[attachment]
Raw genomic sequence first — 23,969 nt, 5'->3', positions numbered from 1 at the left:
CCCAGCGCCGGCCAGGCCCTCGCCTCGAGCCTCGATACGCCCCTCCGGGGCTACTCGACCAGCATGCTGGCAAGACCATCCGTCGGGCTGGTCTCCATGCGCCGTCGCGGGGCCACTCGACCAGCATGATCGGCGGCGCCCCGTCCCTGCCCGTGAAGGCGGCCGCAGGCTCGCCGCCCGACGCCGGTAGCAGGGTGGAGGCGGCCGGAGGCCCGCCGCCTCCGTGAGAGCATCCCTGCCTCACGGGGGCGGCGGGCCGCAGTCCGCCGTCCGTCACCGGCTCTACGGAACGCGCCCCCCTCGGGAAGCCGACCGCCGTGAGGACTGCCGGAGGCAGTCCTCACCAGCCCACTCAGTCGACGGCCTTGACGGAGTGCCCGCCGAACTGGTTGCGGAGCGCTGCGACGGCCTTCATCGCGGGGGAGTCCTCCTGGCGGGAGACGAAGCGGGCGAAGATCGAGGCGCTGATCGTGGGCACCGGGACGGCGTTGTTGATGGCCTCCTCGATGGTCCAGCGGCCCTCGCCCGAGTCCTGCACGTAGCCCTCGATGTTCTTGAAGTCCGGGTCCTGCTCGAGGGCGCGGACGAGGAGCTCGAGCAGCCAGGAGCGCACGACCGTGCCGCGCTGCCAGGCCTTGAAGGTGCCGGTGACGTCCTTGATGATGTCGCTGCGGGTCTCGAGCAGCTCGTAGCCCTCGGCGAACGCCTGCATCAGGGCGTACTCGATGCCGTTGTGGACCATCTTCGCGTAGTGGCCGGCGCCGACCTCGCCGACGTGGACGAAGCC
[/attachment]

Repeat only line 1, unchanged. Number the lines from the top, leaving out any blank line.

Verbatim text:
Raw genomic sequence first — 23,969 nt, 5'->3', positions numbered from 1 at the left: